Oct 09, 2016 rated it it was amazing  ·  review of another edition
This was definitely the best autobiography I've read to date. Hyeonseo is a brave exceptional woman who has been through hell and back. The loyalty and love she has for her family was so lovely to read.
I can't even form a proper review- no review will describe how much I loved reading this book!
Sharon Metcalf
Mar 23, 2018 rated it really liked it  ·  review of another edition
Shelves: 2018
The Girl with Seven Names: Escape From North Korea by Hyeonseo Lee is what reading is all about for me. Learning something of the world, of the lives of others and gaining an appreciation for just how fortunate I am to have been born in this time and place with the freedoms and luxuries often taken for granted. Hyonseo Lee's memoir tells of the complete ideological indoctrination of the North Korean people. She detailed the way the brainwashing begins from the time of their birth and never lets ...more
Apratim Mukherjee
Jan 20, 2017 rated it really liked it  ·  review of another edition
Shelves: favorites
This is the first time I read a North Korean defector's story.I had read about the oppressive regime but the book is an eye opener of all sorts.Though written like a thriller novel,the book tells a lot of suffering that the North Koreans go through in their perilous journey during their defection.The treatment of these defectors in China is a matter of concern for the international community.
The book deserves 4 stars ...1 deduction for too much propaganda material in the beginning and sensationa
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Gina
This is an amazing book. You may go into it knowing that it's written by a young lady who leaves North Korea in search of a better life, but in truth, it is so much more than that.

Hyeonseo successfully made it out of North Korea and lived in China for 10 years illegally. The book speaks of her life in North Korea and you may be surprised that in many ways it is worse than what we hear on the news, but I guarantee you will be surprised at her continued love for her homeland and her longing at tim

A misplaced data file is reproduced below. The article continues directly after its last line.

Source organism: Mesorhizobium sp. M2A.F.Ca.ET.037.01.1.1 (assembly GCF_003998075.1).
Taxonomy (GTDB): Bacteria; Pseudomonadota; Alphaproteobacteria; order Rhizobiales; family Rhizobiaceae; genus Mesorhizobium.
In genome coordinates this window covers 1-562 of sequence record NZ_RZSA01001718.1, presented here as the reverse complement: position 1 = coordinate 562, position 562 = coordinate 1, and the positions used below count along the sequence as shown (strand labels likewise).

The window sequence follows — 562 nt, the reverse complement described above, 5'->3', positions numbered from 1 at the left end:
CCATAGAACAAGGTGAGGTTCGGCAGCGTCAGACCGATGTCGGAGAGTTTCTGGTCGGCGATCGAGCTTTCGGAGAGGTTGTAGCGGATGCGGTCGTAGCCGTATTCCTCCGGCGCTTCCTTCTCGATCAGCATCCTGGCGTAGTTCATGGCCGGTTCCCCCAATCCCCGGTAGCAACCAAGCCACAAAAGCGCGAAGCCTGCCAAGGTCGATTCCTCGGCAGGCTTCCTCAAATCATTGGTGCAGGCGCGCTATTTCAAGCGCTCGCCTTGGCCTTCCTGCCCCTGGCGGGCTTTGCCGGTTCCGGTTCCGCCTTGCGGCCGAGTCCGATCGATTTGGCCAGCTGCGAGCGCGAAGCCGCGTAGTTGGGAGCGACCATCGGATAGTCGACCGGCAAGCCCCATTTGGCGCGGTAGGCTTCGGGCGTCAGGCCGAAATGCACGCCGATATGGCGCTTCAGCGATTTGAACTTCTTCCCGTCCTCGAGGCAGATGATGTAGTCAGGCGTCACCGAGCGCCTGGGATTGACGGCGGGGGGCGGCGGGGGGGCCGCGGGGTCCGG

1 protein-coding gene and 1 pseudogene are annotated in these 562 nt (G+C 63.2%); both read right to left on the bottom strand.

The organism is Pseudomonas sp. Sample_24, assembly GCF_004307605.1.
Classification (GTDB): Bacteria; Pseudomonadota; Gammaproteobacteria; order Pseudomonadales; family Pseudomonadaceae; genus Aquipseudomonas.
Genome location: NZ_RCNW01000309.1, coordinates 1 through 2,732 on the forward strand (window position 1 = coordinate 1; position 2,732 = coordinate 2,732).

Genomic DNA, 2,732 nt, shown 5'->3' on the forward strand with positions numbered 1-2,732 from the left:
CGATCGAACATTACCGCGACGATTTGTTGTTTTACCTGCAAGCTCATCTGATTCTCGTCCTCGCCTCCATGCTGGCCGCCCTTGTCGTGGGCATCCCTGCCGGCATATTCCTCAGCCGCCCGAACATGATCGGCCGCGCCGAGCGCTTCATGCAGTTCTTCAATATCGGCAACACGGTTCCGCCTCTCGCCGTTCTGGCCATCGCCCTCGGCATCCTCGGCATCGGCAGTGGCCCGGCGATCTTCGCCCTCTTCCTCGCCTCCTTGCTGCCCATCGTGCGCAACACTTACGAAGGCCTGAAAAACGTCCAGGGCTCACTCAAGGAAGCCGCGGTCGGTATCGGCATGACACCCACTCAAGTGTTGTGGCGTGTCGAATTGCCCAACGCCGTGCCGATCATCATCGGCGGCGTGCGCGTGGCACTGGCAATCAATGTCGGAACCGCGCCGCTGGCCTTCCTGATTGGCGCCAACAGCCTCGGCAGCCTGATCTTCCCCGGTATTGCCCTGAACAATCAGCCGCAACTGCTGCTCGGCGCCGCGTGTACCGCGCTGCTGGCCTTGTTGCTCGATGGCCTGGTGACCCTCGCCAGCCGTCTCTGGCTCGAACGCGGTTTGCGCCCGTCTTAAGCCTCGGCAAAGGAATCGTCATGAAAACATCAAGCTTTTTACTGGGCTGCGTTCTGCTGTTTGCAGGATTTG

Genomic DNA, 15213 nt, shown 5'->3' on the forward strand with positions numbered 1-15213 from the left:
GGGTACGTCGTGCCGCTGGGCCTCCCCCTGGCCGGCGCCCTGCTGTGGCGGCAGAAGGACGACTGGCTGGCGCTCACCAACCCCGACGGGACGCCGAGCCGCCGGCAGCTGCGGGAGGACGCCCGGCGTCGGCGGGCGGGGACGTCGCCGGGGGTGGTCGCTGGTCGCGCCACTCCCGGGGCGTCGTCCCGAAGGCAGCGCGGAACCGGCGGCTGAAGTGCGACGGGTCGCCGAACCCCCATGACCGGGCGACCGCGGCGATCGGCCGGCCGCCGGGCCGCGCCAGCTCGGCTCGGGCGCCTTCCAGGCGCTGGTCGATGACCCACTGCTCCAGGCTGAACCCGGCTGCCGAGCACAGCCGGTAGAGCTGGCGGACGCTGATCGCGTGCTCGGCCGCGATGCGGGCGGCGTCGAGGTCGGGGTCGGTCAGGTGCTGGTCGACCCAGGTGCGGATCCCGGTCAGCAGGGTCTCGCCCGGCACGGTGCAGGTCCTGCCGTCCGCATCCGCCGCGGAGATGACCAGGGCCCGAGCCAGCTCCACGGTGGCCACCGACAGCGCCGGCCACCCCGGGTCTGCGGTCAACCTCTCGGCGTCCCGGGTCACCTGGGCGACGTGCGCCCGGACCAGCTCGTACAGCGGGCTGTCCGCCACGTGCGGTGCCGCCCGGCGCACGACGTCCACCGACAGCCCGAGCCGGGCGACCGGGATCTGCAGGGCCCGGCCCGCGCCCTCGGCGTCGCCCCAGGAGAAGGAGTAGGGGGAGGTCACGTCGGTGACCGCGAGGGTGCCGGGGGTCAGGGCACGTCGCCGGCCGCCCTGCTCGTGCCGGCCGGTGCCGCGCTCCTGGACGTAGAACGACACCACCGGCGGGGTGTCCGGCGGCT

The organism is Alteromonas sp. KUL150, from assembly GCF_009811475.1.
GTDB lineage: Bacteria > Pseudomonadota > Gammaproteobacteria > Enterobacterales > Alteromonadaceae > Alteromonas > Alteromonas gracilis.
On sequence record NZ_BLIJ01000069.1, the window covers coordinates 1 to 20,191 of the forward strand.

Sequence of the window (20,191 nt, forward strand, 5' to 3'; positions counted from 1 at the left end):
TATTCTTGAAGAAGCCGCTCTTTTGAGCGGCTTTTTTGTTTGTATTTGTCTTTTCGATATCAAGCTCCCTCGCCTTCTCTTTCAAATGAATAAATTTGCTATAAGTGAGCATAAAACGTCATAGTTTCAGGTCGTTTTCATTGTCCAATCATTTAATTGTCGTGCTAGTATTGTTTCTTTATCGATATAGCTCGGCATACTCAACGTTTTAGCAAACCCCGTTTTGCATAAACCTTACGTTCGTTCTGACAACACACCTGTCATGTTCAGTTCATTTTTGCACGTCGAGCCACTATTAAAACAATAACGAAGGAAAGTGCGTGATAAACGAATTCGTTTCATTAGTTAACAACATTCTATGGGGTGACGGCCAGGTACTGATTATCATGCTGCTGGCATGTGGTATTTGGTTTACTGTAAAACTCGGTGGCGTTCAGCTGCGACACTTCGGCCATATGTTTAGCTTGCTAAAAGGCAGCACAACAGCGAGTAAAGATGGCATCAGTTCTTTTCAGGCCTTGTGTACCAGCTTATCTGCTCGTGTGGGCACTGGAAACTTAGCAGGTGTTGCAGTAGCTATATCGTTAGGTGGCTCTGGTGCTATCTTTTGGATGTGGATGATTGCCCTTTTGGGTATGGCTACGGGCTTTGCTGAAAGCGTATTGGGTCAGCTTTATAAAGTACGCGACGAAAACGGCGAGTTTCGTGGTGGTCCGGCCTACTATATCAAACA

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Mariah Roze
Dec 12, 2018 rated it it was amazing  ·  review of another edition
This book has been on my To-Read list for a long time. I was so excited when I finally got it from the library. I highly suggest this book to everyone. It is such an eye-opener and so fascinating. What North Koreans are going through to become free is so tragic.

"An extraordinary insight into life under one of the world’s most ruthless and secretive dictatorships – and the story of one woman’s terrifying struggle to avoid capture/repatriation and guide her family to freedom.
As a child growing up
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Nancy
This review has been hidden because it contains spoilers. To view it, click here.
L.A. Starks
Apr 13, 2018 rated it it was amazing
An exceptionally illuminating book into life inside North Korea, and the risks in escaping it, from a brave and talented young woman
Alissa Patrick
Being an American, I knew a little about the hardships in North Korea, as well as how crazy Kim Jong-Il was (& now Kim Jong-Un). But reading this memoir of a North Korean defector's account just floored me. It definitely opened my eyes
Jeannette Nikolova
Also available on the WondrousBooks blog.

Country: North Korea

This is the second book that I have read, which tells the stories of North Korean defectors, the first being Nothing to Envy.